Click on this link and explore the site, I guarantee it’ll capture your attention and you’ll probably spend at least 20 minutes messing around on it.
The above link will take you to the ’emissions’ section of the Global Carbon Atlas. This interactive website collects carbon emissions data from every territory in the world and allows the user to create customized visuals in order to draw comparisons. The image below displays the basic home map for the site, which utilizes graduated bubbles in order to display the total carbon dioxide emission levels in metric tons (Mt) of every territory. Starting with this map, one can begin manipulating the way data is represented in terms of units, countries, resources, and scale of time.
The right sidebar allows the user to choose from a variety of different visual displays. I first looked at the “ranking” option just to see where countries fall for different types of resource usage. I kept the units in metric tons, but for “type” I chose oil, coal, and gas. In this way I was able to compare 10 countries and their usage of these three resources side-by-side.
The image above represents data from 1961 (the absolute furthest I could go back). Beneath this chart there is a time bar, which can be dragged from 1961-2013. This is a really interesting feature because you can watch as the countries on the left shift places, particularly the rise of China and India and the fall of Russia and the UK.
After exploring this feature, I also looked at the “chart view” and “time series” options. Like the “ranking” option, these two tools are immensely helpful in generating easy to understand data visuals. In this way, Global Carbon Atlas can function as a highly versatile tool, which can gain the attention of any audience. Seeing this data on a piece of paper and aligned in grids, may represent the same reality, but it does not tell the same story. With this website, one can better understand how every country contributes to global carbon dioxide emissions.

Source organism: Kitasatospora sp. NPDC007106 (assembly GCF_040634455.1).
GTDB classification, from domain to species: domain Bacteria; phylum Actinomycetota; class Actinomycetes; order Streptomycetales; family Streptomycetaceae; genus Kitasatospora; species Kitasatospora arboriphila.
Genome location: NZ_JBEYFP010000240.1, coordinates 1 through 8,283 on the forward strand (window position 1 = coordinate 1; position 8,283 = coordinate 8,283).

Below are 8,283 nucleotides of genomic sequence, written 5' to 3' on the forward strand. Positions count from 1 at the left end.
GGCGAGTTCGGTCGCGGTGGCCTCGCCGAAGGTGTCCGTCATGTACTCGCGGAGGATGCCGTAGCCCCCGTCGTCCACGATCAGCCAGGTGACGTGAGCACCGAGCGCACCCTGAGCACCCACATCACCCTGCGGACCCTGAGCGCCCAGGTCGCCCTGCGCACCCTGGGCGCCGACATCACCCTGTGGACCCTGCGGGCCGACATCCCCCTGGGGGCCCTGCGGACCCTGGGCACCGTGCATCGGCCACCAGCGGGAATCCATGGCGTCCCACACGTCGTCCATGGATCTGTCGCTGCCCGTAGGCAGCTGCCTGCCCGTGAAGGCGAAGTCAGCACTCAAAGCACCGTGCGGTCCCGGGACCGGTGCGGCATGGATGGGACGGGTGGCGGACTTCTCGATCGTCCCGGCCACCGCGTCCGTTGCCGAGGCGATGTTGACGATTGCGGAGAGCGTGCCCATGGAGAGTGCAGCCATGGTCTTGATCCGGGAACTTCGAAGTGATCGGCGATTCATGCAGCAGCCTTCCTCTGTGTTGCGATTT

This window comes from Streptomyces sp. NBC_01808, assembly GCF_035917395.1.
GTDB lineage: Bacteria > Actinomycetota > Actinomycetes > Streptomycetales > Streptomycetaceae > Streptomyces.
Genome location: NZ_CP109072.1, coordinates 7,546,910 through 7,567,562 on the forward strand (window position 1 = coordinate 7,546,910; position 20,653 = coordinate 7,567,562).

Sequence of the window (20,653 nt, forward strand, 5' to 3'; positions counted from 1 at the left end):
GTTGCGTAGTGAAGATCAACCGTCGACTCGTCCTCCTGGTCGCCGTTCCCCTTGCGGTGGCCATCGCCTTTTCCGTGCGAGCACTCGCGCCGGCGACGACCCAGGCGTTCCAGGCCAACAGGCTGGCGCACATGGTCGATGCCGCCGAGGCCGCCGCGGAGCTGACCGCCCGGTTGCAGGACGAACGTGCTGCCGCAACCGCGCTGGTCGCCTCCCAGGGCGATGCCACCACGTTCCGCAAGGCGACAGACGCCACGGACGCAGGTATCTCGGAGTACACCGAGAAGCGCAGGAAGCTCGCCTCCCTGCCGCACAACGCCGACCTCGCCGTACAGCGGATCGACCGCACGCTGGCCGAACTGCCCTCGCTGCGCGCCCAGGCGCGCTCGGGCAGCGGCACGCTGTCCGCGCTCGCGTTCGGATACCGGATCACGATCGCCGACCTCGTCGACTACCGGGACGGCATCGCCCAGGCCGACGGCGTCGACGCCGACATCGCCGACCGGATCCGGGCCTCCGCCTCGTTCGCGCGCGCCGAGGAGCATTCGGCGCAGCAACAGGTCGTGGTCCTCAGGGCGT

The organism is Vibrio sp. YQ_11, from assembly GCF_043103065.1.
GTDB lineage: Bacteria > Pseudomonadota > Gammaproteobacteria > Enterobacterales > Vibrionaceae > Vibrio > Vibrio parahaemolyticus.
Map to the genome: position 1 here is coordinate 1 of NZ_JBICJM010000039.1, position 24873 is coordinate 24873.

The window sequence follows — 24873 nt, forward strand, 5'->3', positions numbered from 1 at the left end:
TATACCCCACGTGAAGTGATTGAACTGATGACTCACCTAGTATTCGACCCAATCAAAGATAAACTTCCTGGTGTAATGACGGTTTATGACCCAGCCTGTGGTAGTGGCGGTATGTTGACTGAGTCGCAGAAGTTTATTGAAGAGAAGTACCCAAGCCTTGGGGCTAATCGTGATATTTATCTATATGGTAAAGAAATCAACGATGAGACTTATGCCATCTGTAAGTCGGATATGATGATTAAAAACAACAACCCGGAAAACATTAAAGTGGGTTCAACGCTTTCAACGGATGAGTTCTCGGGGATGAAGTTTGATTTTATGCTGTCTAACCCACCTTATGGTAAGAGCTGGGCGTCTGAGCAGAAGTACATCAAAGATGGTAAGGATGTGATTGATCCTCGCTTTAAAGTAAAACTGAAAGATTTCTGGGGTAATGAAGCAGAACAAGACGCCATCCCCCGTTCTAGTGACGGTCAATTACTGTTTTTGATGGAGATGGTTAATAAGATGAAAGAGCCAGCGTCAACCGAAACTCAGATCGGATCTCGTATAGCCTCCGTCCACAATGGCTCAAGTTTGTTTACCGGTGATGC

Additionally, the site also seems well sourced. With each customized chart, one can easily access the sources of data. On the lower-right side of the screen there is a “sources” option, which provides links and citations. Furthermore, there is a “data” option, which allows you to download the data you’re using on the screen into .csv and xls or .pdf and .jpg files.
There are really so many interesting visualizations on this site, I don’t even think I can accurately describe everything. Try checking out the “outreach” tab located in the top bar. Here, you’ll find past, present, and future tabs. The past tab will take you on a story-like journey from hunter-gatherer times, through the industrial. The present time will offer a really creative break down of our current carbon footprints and the future tab will reveal estimates on the continuous patterns of carbon emissions.
Finally, the “research” tab allows you to create maps using different data sets offered by the organization. Again, these maps can be really powerful tools for capturing the attention of an audience and displaying informative messages.
I really do not see any flaws with this site. Its extremely easy to use and seems to have endless possibilities from a user perspective. I hope you guys take a few minutes to check it out; I know I will definitely be using it in the future.